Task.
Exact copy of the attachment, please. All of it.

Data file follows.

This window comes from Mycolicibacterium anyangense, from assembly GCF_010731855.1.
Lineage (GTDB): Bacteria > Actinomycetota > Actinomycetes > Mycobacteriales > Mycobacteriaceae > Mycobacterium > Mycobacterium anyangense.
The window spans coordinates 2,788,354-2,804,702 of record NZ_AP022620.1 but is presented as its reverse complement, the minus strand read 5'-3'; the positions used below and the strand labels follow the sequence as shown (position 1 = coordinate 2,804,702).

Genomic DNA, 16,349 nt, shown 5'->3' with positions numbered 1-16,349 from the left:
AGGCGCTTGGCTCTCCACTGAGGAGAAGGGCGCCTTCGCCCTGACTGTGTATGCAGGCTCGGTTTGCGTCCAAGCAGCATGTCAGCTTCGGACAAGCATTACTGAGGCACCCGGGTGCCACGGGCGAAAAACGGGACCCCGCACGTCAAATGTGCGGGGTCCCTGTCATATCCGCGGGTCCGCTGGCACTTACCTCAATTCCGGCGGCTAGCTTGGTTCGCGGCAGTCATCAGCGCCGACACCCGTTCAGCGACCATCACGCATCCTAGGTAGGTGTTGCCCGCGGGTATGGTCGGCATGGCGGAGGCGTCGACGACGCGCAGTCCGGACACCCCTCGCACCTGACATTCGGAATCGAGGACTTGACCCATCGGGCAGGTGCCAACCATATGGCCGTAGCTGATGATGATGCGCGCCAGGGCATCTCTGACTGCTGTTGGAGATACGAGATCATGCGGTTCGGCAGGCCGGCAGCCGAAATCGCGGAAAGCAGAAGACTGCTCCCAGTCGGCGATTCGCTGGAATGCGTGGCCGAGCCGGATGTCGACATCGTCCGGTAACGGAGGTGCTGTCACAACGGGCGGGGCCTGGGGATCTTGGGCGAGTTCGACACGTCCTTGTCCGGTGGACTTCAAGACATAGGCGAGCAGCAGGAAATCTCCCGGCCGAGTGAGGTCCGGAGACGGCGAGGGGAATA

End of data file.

This window comes from Mycolicibacterium anyangense, from assembly GCF_010731855.1.
Lineage (GTDB): Bacteria > Actinomycetota > Actinomycetes > Mycobacteriales > Mycobacteriaceae > Mycobacterium > Mycobacterium anyangense.
The window spans coordinates 2,788,354-2,804,702 of record NZ_AP022620.1 but is presented as its reverse complement, the minus strand read 5'-3'; the positions used below and the strand labels follow the sequence as shown (position 1 = coordinate 2,804,702).

Genomic DNA, 16,349 nt, shown 5'->3' with positions numbered 1-16,349 from the left:
AGGCGCTTGGCTCTCCACTGAGGAGAAGGGCGCCTTCGCCCTGACTGTGTATGCAGGCTCGGTTTGCGTCCAAGCAGCATGTCAGCTTCGGACAAGCATTACTGAGGCACCCGGGTGCCACGGGCGAAAAACGGGACCCCGCACGTCAAATGTGCGGGGTCCCTGTCATATCCGCGGGTCCGCTGGCACTTACCTCAATTCCGGCGGCTAGCTTGGTTCGCGGCAGTCATCAGCGCCGACACCCGTTCAGCGACCATCACGCATCCTAGGTAGGTGTTGCCCGCGGGTATGGTCGGCATGGCGGAGGCGTCGACGACGCGCAGTCCGGACACCCCTCGCACCTGACATTCGGAATCGAGGACTTGACCCATCGGGCAGGTGCCAACCATATGGCCGTAGCTGATGATGATGCGCGCCAGGGCATCTCTGACTGCTGTTGGAGATACGAGATCATGCGGTTCGGCAGGCCGGCAGCCGAAATCGCGGAAAGCAGAAGACTGCTCCCAGTCGGCGATTCGCTGGAATGCGTGGCCGAGCCGGATGTCGACATCGTCCGGTAACGGAGGTGCTGTCACAACGGGCGGGGCCTGGGGATCTTGGGCGAGTTCGACACGTCCTTGTCCGGTGGACTTCAAGACATAGGCGAGCAGCAGGAAATCTCCCGGCCGAGTGAGGTCCGGAGACGGCGAGGGGAATA